New Year's Eve really is the worst holiday

Decades of focus on one specific month as our yearly transformation starting point has poisoned the concept.

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New Year's Eve really is the worst holiday

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Mary Altaffer AP file
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The last week of December provides a special kind of torture for many of us. Hannukah and Christmas are over, but it's not time to go back to real life just yet. There's one more so-called "holiday" ahead, just waiting to be a disappointment to perennially hopeful revelers. I'm talking, of course, about New Year's Eve.

How can one change in the calendar inspire so much dread? All over the world, we count down to the moment when we can officially put all our painful memories and disappointments firmly in the past and while toasting our newly hopeful futures 2017 felt more difficult than other years — thanks, President Trump — but that should be all the more reason to go into New Year's Eve feeling obligated to be festive. Right? Right?!

Every year provides enough "bad news" stories to toast its end on December 31, but even a short summary of 2017's biggest events make it sound superlatively bad. The U.S. inaugurated Donald Trump. Congress passed a tax bill that will further enrich the wealthiest Americans at the expense of everyone else; mass shootings are still more or less commonplace; millions of Puerto Ricans are still struggling in the aftermath of Hurricane Maria; the last two months have brought horrific stories of sexual violence at a near-daily pace.

And 2018 is another election year.

How can one change in the calendar inspire so much dread?

In fact, it takes an enormous amount of energy to stay hopeful. The world as a whole is so terrifying and uncertain that it feels especially pointless to make resolutions this year. If there's a chance of war with North Korea, why cut down on sodium? Self-improvement is always admirable, but decades of relentless focus on one specific month as our yearly transformation starting point has poisoned the concept. Jokes about failing at resolutions are as common as tips to sticking to them. Why not save the promises to eat healthier or run a marathon or finally clean out the garage for a month with plentiful daylight?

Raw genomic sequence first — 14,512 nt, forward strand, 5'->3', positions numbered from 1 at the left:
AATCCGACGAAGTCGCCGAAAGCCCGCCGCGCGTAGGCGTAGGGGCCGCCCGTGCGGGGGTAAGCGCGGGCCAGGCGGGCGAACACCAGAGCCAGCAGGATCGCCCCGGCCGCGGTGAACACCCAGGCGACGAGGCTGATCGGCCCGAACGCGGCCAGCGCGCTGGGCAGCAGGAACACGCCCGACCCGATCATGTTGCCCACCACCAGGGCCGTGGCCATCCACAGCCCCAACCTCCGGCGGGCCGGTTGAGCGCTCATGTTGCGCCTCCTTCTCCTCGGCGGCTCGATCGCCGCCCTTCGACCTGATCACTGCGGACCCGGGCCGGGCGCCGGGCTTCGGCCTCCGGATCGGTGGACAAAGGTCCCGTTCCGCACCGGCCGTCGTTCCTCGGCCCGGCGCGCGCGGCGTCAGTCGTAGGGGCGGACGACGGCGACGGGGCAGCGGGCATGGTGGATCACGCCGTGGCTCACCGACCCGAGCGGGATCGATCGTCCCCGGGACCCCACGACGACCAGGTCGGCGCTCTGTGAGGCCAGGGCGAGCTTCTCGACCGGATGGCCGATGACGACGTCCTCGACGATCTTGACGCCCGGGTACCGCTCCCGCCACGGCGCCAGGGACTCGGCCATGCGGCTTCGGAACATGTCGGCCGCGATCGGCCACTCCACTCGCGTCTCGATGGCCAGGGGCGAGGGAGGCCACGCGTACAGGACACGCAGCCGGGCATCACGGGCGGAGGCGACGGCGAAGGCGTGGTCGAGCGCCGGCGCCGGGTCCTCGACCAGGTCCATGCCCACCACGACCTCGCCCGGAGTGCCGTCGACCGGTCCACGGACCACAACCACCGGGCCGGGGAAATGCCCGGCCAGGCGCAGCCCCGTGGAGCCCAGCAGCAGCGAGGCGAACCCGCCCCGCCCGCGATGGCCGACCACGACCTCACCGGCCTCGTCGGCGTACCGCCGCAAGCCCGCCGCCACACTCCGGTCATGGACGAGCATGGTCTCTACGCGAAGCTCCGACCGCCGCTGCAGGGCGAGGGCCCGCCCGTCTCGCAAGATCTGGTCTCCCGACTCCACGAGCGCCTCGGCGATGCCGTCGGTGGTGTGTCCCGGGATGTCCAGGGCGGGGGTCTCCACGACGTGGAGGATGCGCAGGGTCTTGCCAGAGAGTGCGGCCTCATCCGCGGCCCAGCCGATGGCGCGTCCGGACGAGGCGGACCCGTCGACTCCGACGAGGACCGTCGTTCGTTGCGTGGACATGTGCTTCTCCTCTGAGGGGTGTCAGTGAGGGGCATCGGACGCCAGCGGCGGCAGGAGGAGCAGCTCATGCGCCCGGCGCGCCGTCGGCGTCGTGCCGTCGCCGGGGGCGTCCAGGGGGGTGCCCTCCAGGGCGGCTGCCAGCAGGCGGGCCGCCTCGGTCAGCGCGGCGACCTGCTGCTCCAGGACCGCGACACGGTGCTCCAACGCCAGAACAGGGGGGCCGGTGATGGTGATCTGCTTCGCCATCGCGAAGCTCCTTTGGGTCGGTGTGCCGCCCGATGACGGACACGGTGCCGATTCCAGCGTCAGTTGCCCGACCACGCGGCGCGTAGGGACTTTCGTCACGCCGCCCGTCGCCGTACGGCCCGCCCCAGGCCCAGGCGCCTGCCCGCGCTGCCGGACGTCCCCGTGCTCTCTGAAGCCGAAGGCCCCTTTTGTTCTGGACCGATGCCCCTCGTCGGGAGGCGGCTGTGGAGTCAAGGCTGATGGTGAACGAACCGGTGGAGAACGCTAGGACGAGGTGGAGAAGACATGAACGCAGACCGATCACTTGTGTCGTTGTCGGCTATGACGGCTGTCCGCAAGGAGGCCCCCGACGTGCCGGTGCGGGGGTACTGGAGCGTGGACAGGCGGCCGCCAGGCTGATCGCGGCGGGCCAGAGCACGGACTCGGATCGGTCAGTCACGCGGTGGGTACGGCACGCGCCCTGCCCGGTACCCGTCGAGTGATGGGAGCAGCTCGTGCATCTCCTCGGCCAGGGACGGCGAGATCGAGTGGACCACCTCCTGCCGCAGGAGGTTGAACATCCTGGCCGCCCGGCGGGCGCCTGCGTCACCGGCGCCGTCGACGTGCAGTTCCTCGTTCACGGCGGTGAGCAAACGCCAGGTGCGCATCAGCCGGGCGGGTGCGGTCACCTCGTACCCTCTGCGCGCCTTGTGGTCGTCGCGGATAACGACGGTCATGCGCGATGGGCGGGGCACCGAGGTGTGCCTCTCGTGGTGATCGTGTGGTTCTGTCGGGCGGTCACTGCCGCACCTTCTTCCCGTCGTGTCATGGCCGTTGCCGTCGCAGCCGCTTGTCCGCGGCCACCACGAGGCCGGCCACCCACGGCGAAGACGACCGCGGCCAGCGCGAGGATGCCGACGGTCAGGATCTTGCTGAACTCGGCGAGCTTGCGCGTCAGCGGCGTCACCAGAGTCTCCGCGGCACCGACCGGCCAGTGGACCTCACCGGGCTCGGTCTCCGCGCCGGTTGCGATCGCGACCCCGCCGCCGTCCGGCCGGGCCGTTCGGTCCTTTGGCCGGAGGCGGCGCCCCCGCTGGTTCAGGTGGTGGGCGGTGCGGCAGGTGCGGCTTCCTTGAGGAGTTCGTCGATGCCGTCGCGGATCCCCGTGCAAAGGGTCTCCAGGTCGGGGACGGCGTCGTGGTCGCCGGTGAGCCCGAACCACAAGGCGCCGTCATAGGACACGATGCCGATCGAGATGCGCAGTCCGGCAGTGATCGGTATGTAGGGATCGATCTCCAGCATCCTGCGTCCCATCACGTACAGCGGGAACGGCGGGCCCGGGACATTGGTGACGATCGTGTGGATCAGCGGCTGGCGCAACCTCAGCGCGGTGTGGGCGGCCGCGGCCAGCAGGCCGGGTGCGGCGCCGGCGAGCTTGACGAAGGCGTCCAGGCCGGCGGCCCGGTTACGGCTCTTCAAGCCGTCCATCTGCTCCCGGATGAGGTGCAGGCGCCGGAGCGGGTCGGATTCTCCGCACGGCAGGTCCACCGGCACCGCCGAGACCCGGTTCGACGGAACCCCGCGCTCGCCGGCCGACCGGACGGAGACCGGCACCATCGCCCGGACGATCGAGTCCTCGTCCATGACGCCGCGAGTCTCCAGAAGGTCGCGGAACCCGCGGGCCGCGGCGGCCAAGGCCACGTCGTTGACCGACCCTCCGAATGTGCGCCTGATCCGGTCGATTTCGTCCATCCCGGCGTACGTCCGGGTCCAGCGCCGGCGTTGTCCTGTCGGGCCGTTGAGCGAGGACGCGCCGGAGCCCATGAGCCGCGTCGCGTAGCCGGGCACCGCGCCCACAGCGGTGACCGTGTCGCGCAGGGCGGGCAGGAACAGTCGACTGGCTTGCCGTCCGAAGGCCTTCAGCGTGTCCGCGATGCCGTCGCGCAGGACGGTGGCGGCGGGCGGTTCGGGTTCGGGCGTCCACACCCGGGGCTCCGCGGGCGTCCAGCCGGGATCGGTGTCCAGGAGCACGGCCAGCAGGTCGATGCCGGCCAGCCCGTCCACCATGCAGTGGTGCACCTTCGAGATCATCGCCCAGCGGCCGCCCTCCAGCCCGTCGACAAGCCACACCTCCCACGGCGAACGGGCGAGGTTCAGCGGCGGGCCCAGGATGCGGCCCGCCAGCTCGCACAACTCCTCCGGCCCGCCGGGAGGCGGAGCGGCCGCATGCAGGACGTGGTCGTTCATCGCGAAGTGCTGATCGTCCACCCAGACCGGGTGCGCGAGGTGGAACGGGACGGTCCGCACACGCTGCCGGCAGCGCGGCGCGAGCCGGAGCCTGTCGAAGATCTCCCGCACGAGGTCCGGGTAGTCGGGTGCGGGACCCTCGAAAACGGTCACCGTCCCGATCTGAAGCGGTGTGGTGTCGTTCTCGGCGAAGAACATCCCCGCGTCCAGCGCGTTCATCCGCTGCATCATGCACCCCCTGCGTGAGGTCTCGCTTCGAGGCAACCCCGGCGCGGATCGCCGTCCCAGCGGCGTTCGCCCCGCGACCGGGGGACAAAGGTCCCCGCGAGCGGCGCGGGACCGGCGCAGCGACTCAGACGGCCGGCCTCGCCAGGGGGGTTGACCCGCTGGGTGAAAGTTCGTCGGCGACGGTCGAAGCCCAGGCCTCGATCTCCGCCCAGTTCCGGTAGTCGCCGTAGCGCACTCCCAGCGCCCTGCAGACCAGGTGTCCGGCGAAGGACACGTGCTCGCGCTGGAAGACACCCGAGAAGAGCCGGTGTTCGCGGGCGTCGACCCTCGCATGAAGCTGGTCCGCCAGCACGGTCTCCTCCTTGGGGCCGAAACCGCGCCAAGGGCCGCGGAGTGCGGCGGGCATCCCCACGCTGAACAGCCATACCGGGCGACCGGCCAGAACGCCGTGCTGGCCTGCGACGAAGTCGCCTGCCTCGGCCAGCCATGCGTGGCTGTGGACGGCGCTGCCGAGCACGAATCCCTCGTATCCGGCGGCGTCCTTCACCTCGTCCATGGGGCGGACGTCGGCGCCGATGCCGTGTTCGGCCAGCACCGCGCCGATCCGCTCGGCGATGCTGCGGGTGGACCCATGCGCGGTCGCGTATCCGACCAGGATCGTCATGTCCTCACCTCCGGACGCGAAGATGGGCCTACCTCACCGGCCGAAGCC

Even parties can't neutralize the sense of letdown that New Year's Eve brings. Want to go out? Bars and restaurants charge exorbitant amounts for access to special events, and even neighborhood dives often add a superfluous cover charge. Want to spend the night with friends? Good luck getting home once everyone decides to depart at the same time. If you are lucky enough to find a cab, expect traffic. If you go the Uber route, expect massive surge pricing.

Want to celebrate the possibilities of a clean slate in the middle of a hopeful crowd? People spend all of December 31st waiting to pack into New York's Times Square to watch the ball drop at midnight. Hundreds of thousands of people, in the cold, with no access to portable bathrooms and no way to save your spot if you pop to McDonald's for a snack. If that sounds like your idea of a good time, go for it. But don't complain when that one glass of celebratory champagne equates to hours of trying not to pee your pants.

Maybe it’s time for some new traditions, ones that don’t require a game of sardines with strangers.

Maybe it's time for some new traditions, ones that don't require playing a collective game of sardines with thousands of strangers. It's tempting to suggest some sort of ceremonial fire; send the old man of the outgoing year the way of the Wicker Man. At least then there could be catharsis greater than a rousing fireworks show.

But destroying all signs of the past feels a bit too much like trying to bury it, and that's not exactly a positive way to tackle the coming 12 months. Why not move the whole ritual to the spring, as the early Romans did? It'd make outdoor celebrations more pleasant, if not less pointless. Maybe then we'd be more likely to create traditions focused more on the positive around us, and less on drinking ourselves into a stupor.

And it's time to introduce some new music to the holiday songbook. "All I Want For Christmas is You" became a modern classic almost immediately after it was released in 1994. Why not find a similarly updated song for New Year's? The sweet nostalgia of "Auld Lang Syne" just rings hollow at a time when inequality is so pronounced and political divisions are so deep. A better anthem for the current moment would be along the lines of indie rock band the Mountain Goats's classic ballad: "I am going to make it through this year/If it kills me."

Now that's a statement that I can toast to.

Meredith Clark is a freelance writer and editor in New York City.